How JustAnswer Works:

  • Ask an Expert
    Experts are full of valuable knowledge and are ready to help with any question. Credentials confirmed by a Fortune 500 verification firm.
  • Get a Professional Answer
    Via email, text message, or notification as you wait on our site.
    Ask follow up questions if you need to.
  • 100% Satisfaction Guarantee
    Rate the answer you receive.

Ask Scott Your Own Question

Scott, MIT Graduate
Category: Homework
Satisfied Customers: 3040
Experience:  MIT Graduate (Math, Programming, Science, and Music)
Type Your Homework Question Here...
Scott is online now
A new question is answered every 9 seconds

What is memory? What is encoding? What is storage? What is

Customer Question

What is memory? What is encoding? What is storage? What is retrieval?
• Be familiar with the study by Craik and Tulving (1975) What is visual imagery encoding? What area of the brain is activated during semantic encoding? Visual encoding? What is organizational encoding?
• Pay particular attention to the how information flows through the memory system in Figure 6.7. What is the sensory memory store? What is iconic and echoic memory? Be familiar with the experiment by Sperling (1960) and how it showed sensory memory exists. How long does sensory memory last?
• What is short-term memory? How long can information stay in short term memory? What is rehearsal? What is the capacity of short term memory? What is chunking? What is working memory and how does it show the active nature of this type of memory?
• What is long-term memory? What is its capacity? What is anterograde amnesia? What is retrograde amnesia? What part of the brain seems to be important in moving information to the long term memory store (and is damaged in anterograde amnesia)? What is consolidation? What is reconsolidation? Researchers believe that the connections between neurons might be the basis for long-term memory. What physical changes seem to result from learning? What is long-term potentiation?
• What are retrieval cues? What is the encoding specificity principle? What is state- dependent retrieval? How does retrieval improve memory?
• Be familiar with the different forms of memory in Figure 6.11. How is explicit memory different from implicit memory? What is procedural memory? What is priming? Do people with anterograde amnesia still have the ability to form new implicit memories? How is semantic memory different from episodic memory?Seven Sins of Memory
• What is transience? How did Ebbinghaus study memory? What is the forgetting curve (see Figure 6.15)? What is the difference between retroactive interference and proactive interference?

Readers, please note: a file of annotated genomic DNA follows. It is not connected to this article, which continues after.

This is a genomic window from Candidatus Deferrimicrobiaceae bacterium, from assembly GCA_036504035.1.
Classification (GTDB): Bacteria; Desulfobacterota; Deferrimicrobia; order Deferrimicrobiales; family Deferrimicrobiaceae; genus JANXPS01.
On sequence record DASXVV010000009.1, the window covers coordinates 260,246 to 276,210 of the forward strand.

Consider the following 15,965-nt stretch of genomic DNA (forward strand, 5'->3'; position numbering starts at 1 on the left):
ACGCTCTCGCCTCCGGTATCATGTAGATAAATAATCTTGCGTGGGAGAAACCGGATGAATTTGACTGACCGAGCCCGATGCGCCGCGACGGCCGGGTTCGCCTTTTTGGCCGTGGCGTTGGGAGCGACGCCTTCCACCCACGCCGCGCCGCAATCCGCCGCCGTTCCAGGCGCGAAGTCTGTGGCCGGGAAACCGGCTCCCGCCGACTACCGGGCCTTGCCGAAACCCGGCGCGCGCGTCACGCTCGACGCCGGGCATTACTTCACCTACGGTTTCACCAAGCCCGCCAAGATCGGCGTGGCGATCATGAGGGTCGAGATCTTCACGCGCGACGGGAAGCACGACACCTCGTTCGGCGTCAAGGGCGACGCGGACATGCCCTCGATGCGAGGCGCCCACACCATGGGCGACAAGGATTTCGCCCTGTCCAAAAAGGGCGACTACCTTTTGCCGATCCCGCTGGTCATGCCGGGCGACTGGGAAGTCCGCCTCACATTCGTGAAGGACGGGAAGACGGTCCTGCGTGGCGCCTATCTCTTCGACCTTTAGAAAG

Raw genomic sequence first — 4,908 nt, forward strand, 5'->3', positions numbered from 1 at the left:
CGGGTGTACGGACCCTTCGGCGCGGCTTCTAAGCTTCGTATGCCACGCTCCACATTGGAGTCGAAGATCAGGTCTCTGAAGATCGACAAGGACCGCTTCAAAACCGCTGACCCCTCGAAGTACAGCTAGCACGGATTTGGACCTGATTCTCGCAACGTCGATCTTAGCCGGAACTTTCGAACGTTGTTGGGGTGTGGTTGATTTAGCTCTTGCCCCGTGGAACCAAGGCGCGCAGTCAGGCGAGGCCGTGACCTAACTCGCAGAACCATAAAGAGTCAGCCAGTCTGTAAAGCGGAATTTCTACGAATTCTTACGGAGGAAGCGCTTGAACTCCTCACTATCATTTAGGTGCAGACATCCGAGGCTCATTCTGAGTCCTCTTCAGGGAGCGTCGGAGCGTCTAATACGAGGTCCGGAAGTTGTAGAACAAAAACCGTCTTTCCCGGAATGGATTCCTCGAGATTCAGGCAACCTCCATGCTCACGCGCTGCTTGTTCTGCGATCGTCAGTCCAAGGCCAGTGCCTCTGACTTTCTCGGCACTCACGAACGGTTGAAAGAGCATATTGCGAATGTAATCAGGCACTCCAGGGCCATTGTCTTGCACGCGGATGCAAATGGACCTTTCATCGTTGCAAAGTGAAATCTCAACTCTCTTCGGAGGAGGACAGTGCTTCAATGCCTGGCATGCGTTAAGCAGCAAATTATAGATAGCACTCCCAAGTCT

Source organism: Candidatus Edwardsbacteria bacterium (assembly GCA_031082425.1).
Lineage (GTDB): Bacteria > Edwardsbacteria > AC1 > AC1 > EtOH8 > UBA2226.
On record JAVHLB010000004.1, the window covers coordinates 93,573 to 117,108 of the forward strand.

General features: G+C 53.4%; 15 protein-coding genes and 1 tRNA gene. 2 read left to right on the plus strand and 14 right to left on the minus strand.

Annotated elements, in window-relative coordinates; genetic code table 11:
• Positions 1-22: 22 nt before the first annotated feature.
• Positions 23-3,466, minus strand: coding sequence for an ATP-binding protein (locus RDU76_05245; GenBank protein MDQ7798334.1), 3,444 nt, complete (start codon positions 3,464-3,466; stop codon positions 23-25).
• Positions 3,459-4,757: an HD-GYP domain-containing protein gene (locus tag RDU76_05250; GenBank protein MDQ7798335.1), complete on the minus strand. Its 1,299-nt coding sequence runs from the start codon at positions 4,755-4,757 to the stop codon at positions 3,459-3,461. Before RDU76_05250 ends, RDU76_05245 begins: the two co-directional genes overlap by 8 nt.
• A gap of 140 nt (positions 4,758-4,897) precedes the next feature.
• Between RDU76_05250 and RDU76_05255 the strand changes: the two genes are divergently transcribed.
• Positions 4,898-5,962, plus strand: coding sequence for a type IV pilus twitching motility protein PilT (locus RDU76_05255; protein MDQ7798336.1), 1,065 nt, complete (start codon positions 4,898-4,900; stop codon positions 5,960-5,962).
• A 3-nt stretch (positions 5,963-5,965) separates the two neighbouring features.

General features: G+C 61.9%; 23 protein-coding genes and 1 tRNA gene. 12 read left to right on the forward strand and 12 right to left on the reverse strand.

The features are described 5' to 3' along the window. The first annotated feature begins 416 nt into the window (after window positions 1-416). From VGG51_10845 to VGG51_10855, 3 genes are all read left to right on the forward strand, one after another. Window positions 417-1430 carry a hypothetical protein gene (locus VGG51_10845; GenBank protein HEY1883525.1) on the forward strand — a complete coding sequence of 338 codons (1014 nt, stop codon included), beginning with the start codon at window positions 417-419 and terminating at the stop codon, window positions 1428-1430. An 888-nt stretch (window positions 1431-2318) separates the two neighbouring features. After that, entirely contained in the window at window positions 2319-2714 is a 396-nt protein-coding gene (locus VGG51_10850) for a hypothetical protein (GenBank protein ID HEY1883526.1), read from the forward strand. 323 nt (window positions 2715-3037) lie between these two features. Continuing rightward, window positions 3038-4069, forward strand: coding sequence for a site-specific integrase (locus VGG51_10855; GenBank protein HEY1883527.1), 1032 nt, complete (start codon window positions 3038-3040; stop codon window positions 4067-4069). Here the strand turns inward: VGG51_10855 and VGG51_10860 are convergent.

• What is absentmindedness? What is prospective memory?
• What is blocking?
• What is memory misattribution? What is source memory? Why might false recollection occur? Should witnesses view suspects in a lineup all at once or one-at-a time?
• What is suggestibility? Be familiar with the studies by Loftus. What evidence exists that recovered memories can sometimes be inaccurate?
• What is bias?
• What is persistence? What are flashbulb memories? What part of the brain seems to help create strong memories for emotional events?Chapter 9: Thinking, Language, and Intelligence
• What is language? What is a phoneme? A morpheme? What is the deep structure? What is surface structure?
• At what age do we lose the ability to hear sounds that are not in the language spoken around us? Review Table 9.1 on Language Milestones. What is fast- mapping? What is telegraphic speech and at what age is it usually used?
• There are two views of language development. How did the behaviorists believe language developed? Who argues that language learning is inborn (i.e. the nativist theory)? Which theory argues that language can only be learned during a certain period of development? What are some criticisms of the behaviorist and nativist approaches? How does the interactionist view of language development combine these two views?
• What is aphasia? Which area of the brain is involved in language production? Language comprehension?Thinking
• What are concepts? What is a prototype? What is exemplar theory? How do these theories differ in explaining how we make category judgments?
• What is the availability bias? What is the conjunction fallacy? What is the representativeness heuristic? What are framing effects? What is prospect theory?Intelligence
• How do psychologists define intelligence? What was the goal of the original intelligence tests? What is mental age? How is ratio IQ computed? Be able to compute a ratio IQ if given a mental age and physical age. Ratio IQ does not work for adults. What is used instead? What is an “average” IQ score? What are the names of the modern intelligence tests? What do intelligence tests predict?
• What is Spearman’s two-factor theory of intelligence? How did Thurstone’s primary mental abilities disagree with this approach? What is the three level hierarchy of abilities? What is the difference between fluid and crystallized intelligence? What are the three intelligences proposed by Sternberg? What is emotional intelligence?
• Is intelligence influenced by genes? How do twin studies tell us this? What is the Flynn effect? Are some groups more intelligent that others? How can the testing situation impact intelligence scores? Do different groups’ experiences (e.g. socioeconomic status (SES)) help explain the group differences in IQ scores?
Submitted: 20 days ago.
Category: Homework
Customer: replied 20 days ago.
I need answer on Sunday 10pm Eastern time
Expert:  Kathy replied 20 days ago.

Dear Customer,

Do you have a word count requirement for each question? Is this a study guide that require a few sentences per answer?



Customer: replied 20 days ago.

Related Homework Questions